NEW YORK (Reuters Health) – A large, population-based study conducted in Norway shows that physical exercise is associated with a lower prevalence of chronic musculoskeletal complaints more than a decade later.
Physical inactivity and chronic musculoskeletal complaints share “several negative determinants of health,” Dr. Helene Sulutvedt Holth of the Norwegian University of Science and Technology in Trondheim and colleagues point out in the December 1 issue of the online journal BMC Musculoskeletal Disorders.
The team evaluated results of two public health studies in which 39,520 participants responded to questions about physical activity patterns between 1984 and 1986 and to questions about chronic musculoskeletal complaints eleven years later between 1995 and 1997.
Chronic musculoskeletal complaints (MSCs) were defined as MSCs lasting three months or more during the year previous to the questionnaire. Chronic widespread MSCs were defined as pain in the axial region, above the waist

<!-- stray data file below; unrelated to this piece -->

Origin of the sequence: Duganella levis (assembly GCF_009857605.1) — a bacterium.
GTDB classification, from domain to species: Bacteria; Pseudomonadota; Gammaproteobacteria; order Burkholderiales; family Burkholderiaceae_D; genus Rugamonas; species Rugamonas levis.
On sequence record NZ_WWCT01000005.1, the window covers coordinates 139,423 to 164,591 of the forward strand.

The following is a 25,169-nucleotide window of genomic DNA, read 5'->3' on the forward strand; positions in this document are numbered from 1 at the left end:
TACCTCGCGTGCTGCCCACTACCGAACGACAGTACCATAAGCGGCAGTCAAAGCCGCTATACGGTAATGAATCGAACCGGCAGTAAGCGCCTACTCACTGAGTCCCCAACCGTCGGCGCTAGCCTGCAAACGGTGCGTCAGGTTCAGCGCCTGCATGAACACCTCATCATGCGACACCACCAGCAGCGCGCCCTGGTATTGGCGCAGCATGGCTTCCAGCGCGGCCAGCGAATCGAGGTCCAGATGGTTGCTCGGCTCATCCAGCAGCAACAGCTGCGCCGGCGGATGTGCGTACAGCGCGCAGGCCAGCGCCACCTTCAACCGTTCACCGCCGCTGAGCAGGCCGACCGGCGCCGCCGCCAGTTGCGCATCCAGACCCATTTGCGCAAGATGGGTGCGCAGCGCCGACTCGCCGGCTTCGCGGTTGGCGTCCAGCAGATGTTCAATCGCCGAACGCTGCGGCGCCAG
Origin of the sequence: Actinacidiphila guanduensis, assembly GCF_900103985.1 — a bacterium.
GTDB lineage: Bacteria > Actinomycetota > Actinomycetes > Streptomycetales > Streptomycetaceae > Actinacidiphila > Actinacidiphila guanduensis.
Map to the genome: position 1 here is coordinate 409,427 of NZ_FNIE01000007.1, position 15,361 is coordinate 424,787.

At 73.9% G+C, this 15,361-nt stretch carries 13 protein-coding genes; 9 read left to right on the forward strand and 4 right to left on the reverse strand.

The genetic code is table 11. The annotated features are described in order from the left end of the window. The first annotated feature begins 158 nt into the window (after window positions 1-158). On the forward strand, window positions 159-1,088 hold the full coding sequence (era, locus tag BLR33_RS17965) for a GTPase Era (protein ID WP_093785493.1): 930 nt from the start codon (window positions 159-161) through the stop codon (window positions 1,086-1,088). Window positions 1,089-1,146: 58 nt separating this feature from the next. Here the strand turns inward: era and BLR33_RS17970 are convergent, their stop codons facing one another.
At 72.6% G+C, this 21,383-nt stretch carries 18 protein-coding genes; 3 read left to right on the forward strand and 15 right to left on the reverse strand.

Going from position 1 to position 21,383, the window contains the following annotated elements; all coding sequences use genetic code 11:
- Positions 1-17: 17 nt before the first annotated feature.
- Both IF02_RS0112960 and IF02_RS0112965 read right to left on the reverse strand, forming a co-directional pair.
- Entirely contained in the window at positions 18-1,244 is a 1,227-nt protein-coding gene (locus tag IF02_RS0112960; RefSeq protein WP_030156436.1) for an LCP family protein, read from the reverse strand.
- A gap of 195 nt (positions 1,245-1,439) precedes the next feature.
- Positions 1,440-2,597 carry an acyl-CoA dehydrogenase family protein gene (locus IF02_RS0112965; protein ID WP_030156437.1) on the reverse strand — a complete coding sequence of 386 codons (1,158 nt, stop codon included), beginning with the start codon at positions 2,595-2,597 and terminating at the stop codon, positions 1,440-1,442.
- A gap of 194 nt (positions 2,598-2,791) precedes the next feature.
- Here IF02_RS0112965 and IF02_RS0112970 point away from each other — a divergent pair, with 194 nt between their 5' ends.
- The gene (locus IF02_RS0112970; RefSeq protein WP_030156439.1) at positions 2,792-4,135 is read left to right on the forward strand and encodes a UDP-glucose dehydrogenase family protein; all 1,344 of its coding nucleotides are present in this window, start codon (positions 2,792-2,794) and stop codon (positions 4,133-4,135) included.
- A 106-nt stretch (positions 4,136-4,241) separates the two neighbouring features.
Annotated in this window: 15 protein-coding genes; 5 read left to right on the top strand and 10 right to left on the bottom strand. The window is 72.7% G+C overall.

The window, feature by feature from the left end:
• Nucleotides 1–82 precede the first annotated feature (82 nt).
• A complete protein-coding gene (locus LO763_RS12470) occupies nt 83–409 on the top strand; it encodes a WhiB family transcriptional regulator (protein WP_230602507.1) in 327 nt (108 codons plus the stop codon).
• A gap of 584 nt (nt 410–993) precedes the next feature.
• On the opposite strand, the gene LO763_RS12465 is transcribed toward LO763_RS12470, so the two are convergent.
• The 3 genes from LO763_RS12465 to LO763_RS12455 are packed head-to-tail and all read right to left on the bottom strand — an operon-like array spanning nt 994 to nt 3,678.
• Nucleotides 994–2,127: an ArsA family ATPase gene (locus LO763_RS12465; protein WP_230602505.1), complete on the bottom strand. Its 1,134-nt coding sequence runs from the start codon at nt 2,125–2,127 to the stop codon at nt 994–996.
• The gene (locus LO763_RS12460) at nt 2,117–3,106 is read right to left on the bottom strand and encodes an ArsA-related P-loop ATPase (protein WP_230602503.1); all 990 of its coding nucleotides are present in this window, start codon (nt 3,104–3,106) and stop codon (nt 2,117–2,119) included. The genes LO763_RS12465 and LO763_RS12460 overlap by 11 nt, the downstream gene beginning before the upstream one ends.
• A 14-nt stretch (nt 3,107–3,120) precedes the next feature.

or below the waist for 15 days or more during the previous month.
At the follow-up questionnaire, Dr. Holth and associates found that 51% of respondents reported chronic MSCs and 5.9% reported chronic widespread MSCs.
Participants who exercised at baseline were less likely to report chronic MSCs, with an odds ratio (OR) of 0.91 compared with inactive individuals. Those who exercised three or more times a week had an OR of 0.72 for chronic widespread MSCs.
“In the present study, a participant’s physical activity level is based on leisure time exercise only,” Dr. Holth and colleagues caution, noting that “the impact of occupational physical workload might also have contributed to the results.”
The study results may lead to a better understanding of the processes leading to musculoskeletal complaints, the researchers say. “Future studies should try to clarify whether chronic MSCs are a cause or a consequence of inactivity.”
BMC Musculoskelet Disord 2008;9.